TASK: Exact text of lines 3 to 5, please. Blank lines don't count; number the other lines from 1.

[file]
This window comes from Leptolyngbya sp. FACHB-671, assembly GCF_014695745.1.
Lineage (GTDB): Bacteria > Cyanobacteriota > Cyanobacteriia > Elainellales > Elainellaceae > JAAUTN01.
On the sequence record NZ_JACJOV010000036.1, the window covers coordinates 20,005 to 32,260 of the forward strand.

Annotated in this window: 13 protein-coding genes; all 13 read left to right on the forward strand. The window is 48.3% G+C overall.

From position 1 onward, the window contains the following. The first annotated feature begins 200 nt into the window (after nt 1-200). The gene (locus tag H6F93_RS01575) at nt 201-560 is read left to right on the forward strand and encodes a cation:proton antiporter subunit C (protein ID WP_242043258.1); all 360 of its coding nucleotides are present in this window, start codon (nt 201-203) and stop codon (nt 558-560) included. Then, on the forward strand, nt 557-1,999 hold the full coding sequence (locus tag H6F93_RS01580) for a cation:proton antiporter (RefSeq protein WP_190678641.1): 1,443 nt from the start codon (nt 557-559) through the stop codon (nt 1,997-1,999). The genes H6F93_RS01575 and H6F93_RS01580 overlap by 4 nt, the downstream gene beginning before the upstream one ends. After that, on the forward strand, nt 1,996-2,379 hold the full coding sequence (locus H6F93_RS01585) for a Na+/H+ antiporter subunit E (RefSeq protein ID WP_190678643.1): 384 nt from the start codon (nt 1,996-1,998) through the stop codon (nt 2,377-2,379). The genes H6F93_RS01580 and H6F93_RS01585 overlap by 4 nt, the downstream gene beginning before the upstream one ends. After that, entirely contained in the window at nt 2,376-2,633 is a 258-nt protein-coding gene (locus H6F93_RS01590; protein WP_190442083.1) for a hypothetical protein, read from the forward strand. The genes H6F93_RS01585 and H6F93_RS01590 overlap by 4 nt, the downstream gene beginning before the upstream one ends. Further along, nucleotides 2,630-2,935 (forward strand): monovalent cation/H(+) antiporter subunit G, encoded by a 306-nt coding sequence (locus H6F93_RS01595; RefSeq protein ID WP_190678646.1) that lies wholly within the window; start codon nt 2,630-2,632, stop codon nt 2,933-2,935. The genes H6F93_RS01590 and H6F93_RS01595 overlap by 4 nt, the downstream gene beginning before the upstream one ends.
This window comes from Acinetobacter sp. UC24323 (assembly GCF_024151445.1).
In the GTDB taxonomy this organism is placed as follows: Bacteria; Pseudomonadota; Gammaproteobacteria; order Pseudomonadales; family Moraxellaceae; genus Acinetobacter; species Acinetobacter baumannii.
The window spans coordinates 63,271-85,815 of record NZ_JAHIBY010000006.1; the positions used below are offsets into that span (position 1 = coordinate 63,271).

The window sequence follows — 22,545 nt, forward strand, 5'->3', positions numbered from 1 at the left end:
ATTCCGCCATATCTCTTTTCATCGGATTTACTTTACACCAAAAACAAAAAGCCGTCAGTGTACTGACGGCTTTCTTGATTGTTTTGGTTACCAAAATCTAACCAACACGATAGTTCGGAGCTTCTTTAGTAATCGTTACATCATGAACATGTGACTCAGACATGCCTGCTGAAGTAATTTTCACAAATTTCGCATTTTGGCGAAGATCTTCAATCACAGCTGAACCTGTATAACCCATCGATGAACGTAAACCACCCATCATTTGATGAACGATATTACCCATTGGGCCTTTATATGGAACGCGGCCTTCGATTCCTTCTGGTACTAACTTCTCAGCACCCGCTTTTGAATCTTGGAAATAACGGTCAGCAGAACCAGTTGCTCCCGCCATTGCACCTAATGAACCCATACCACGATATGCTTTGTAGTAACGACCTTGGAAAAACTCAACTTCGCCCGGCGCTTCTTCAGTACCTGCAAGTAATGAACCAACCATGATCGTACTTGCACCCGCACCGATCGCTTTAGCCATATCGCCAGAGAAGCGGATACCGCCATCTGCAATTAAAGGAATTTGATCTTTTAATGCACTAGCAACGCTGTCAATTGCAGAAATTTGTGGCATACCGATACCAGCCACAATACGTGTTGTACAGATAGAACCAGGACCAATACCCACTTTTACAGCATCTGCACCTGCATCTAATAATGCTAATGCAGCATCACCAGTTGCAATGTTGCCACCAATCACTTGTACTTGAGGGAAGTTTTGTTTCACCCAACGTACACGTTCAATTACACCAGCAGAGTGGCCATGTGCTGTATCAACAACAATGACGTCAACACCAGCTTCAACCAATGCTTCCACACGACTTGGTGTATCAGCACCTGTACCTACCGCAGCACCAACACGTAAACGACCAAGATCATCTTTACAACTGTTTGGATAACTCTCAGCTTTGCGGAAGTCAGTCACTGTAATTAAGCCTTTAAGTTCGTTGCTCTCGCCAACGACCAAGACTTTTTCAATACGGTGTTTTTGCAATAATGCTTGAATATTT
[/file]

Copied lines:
On the sequence record NZ_JACJOV010000036.1, the window covers coordinates 20,005 to 32,260 of the forward strand.

Annotated in this window: 13 protein-coding genes; all 13 read left to right on the forward strand. The window is 48.3% G+C overall.

From position 1 onward, the window contains the following. The first annotated feature begins 200 nt into the window (after nt 1-200). The gene (locus tag H6F93_RS01575) at nt 201-560 is read left to right on the forward strand and encodes a cation:proton antiporter subunit C (protein ID WP_242043258.1); all 360 of its coding nucleotides are present in this window, start codon (nt 201-203) and stop codon (nt 558-560) included. Then, on the forward strand, nt 557-1,999 hold the full coding sequence (locus tag H6F93_RS01580) for a cation:proton antiporter (RefSeq protein WP_190678641.1): 1,443 nt from the start codon (nt 557-559) through the stop codon (nt 1,997-1,999). The genes H6F93_RS01575 and H6F93_RS01580 overlap by 4 nt, the downstream gene beginning before the upstream one ends. After that, on the forward strand, nt 1,996-2,379 hold the full coding sequence (locus H6F93_RS01585) for a Na+/H+ antiporter subunit E (RefSeq protein ID WP_190678643.1): 384 nt from the start codon (nt 1,996-1,998) through the stop codon (nt 2,377-2,379). The genes H6F93_RS01580 and H6F93_RS01585 overlap by 4 nt, the downstream gene beginning before the upstream one ends. After that, entirely contained in the window at nt 2,376-2,633 is a 258-nt protein-coding gene (locus H6F93_RS01590; protein WP_190442083.1) for a hypothetical protein, read from the forward strand. The genes H6F93_RS01585 and H6F93_RS01590 overlap by 4 nt, the downstream gene beginning before the upstream one ends. Further along, nucleotides 2,630-2,935 (forward strand): monovalent cation/H(+) antiporter subunit G, encoded by a 306-nt coding sequence (locus H6F93_RS01595; RefSeq protein ID WP_190678646.1) that lies wholly within the window; start codon nt 2,630-2,632, stop codon nt 2,933-2,935. The genes H6F93_RS01590 and H6F93_RS01595 overlap by 4 nt, the downstream gene beginning before the upstream one ends.